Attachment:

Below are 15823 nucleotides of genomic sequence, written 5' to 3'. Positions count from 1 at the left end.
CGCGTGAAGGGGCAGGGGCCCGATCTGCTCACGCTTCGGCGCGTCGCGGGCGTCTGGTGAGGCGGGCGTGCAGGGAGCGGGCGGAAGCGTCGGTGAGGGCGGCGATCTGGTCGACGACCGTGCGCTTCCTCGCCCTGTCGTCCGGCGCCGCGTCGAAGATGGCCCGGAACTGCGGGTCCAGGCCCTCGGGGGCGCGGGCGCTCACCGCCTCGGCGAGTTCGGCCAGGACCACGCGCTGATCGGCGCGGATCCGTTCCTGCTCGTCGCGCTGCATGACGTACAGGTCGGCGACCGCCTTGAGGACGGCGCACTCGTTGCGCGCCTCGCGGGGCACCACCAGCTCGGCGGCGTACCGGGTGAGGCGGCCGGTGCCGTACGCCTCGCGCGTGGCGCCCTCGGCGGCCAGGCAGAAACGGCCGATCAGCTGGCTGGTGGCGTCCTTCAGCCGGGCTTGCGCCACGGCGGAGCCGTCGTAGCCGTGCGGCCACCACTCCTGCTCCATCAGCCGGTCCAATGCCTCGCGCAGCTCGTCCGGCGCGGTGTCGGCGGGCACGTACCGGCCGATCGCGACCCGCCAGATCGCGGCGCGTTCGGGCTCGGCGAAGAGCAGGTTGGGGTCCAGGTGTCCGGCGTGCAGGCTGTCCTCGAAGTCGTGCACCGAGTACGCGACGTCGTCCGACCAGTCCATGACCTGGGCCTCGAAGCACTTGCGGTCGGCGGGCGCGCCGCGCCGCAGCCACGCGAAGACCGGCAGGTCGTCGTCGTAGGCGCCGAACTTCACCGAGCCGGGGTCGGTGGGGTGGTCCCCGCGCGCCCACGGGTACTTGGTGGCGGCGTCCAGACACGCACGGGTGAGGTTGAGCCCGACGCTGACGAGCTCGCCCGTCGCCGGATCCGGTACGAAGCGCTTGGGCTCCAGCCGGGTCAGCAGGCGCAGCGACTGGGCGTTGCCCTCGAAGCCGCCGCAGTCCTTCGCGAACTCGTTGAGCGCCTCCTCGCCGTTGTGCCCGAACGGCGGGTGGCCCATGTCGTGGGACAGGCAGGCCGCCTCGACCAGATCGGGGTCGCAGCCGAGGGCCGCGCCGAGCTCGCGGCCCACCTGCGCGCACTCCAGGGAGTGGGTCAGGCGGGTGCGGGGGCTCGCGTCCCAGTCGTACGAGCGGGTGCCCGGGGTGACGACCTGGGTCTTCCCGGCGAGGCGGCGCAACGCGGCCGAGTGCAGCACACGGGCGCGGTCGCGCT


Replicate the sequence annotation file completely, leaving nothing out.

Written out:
Below are 15823 nucleotides of genomic sequence, written 5' to 3'. Positions count from 1 at the left end.
CGCGTGAAGGGGCAGGGGCCCGATCTGCTCACGCTTCGGCGCGTCGCGGGCGTCTGGTGAGGCGGGCGTGCAGGGAGCGGGCGGAAGCGTCGGTGAGGGCGGCGATCTGGTCGACGACCGTGCGCTTCCTCGCCCTGTCGTCCGGCGCCGCGTCGAAGATGGCCCGGAACTGCGGGTCCAGGCCCTCGGGGGCGCGGGCGCTCACCGCCTCGGCGAGTTCGGCCAGGACCACGCGCTGATCGGCGCGGATCCGTTCCTGCTCGTCGCGCTGCATGACGTACAGGTCGGCGACCGCCTTGAGGACGGCGCACTCGTTGCGCGCCTCGCGGGGCACCACCAGCTCGGCGGCGTACCGGGTGAGGCGGCCGGTGCCGTACGCCTCGCGCGTGGCGCCCTCGGCGGCCAGGCAGAAACGGCCGATCAGCTGGCTGGTGGCGTCCTTCAGCCGGGCTTGCGCCACGGCGGAGCCGTCGTAGCCGTGCGGCCACCACTCCTGCTCCATCAGCCGGTCCAATGCCTCGCGCAGCTCGTCCGGCGCGGTGTCGGCGGGCACGTACCGGCCGATCGCGACCCGCCAGATCGCGGCGCGTTCGGGCTCGGCGAAGAGCAGGTTGGGGTCCAGGTGTCCGGCGTGCAGGCTGTCCTCGAAGTCGTGCACCGAGTACGCGACGTCGTCCGACCAGTCCATGACCTGGGCCTCGAAGCACTTGCGGTCGGCGGGCGCGCCGCGCCGCAGCCACGCGAAGACCGGCAGGTCGTCGTCGTAGGCGCCGAACTTCACCGAGCCGGGGTCGGTGGGGTGGTCCCCGCGCGCCCACGGGTACTTGGTGGCGGCGTCCAGACACGCACGGGTGAGGTTGAGCCCGACGCTGACGAGCTCGCCCGTCGCCGGATCCGGTACGAAGCGCTTGGGCTCCAGCCGGGTCAGCAGGCGCAGCGACTGGGCGTTGCCCTCGAAGCCGCCGCAGTCCTTCGCGAACTCGTTGAGCGCCTCCTCGCCGTTGTGCCCGAACGGCGGGTGGCCCATGTCGTGGGACAGGCAGGCCGCCTCGACCAGATCGGGGTCGCAGCCGAGGGCCGCGCCGAGCTCGCGGCCCACCTGCGCGCACTCCAGGGAGTGGGTCAGGCGGGTGCGGGGGCTCGCGTCCCAGTCGTACGAGCGGGTGCCCGGGGTGACGACCTGGGTCTTCCCGGCGAGGCGGCGCAACGCGGCCGAGTGCAGCACACGGGCGCGGTCGCGCT